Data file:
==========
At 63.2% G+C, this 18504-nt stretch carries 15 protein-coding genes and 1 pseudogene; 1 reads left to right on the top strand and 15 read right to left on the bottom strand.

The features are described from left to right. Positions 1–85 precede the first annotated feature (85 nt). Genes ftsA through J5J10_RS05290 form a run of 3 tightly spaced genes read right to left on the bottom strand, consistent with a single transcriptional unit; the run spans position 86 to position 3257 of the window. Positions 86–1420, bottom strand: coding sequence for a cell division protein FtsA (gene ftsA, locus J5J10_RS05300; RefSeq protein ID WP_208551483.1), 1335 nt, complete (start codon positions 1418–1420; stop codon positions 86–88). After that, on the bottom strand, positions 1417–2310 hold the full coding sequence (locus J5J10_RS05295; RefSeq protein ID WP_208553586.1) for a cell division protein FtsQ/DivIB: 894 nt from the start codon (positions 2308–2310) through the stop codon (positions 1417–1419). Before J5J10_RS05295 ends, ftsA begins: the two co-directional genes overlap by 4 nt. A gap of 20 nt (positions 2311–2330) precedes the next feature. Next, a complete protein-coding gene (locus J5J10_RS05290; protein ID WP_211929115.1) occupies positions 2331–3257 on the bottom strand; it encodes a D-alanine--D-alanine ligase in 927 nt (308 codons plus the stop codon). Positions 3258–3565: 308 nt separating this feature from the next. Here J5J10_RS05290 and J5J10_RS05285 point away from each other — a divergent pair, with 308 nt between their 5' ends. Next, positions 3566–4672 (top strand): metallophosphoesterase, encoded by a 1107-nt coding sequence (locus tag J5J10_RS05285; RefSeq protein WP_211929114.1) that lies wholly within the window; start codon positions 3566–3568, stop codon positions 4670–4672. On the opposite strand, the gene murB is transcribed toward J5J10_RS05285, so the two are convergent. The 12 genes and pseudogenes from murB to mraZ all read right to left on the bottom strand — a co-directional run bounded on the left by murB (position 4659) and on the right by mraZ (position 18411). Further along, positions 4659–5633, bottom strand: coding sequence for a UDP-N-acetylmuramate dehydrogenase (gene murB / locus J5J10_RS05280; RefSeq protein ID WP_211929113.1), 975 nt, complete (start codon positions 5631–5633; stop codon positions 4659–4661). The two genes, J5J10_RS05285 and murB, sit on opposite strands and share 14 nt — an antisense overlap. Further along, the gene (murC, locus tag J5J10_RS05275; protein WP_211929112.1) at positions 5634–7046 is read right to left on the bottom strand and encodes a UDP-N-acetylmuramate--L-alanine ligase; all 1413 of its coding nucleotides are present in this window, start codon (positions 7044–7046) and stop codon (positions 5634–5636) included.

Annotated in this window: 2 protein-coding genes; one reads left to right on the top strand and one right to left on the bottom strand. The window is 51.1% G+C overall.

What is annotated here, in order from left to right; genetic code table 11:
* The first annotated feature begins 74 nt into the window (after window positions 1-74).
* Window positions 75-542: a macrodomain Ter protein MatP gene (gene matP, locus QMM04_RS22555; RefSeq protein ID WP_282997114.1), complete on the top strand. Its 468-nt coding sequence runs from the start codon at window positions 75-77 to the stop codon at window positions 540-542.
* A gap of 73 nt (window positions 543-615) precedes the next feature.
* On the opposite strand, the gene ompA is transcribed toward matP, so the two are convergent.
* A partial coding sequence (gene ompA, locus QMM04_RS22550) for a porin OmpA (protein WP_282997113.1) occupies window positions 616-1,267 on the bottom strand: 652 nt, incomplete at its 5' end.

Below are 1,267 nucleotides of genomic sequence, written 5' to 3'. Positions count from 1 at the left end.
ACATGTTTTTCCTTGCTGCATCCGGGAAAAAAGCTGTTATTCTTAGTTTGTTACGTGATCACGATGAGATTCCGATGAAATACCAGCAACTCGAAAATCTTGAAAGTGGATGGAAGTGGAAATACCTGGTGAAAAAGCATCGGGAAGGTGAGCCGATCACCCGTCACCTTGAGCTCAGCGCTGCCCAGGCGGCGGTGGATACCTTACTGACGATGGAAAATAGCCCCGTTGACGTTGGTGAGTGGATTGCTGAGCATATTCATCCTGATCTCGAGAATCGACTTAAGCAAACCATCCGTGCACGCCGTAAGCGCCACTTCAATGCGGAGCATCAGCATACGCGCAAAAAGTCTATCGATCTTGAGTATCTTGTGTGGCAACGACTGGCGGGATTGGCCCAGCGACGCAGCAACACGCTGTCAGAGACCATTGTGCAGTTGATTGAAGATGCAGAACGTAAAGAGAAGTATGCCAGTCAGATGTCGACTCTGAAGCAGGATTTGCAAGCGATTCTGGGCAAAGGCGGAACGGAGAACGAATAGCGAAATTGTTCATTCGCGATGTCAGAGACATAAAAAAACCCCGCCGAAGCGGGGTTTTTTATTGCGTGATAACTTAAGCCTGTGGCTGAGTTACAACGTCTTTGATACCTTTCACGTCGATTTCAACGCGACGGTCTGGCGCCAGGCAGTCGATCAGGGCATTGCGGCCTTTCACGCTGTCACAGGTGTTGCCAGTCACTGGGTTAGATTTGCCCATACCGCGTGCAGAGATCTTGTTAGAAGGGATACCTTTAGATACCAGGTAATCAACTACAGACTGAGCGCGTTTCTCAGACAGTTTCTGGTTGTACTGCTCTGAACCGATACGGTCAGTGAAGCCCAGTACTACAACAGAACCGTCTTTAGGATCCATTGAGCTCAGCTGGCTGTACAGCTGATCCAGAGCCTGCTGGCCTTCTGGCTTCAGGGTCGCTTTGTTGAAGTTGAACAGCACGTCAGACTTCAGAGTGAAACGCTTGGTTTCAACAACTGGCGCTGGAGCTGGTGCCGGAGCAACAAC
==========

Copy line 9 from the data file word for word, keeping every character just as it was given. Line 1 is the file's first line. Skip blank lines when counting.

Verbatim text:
* A partial coding sequence (gene ompA, locus QMM04_RS22550) for a porin OmpA (protein WP_282997113.1) occupies window positions 616-1,267 on the bottom strand: 652 nt, incomplete at its 5' end.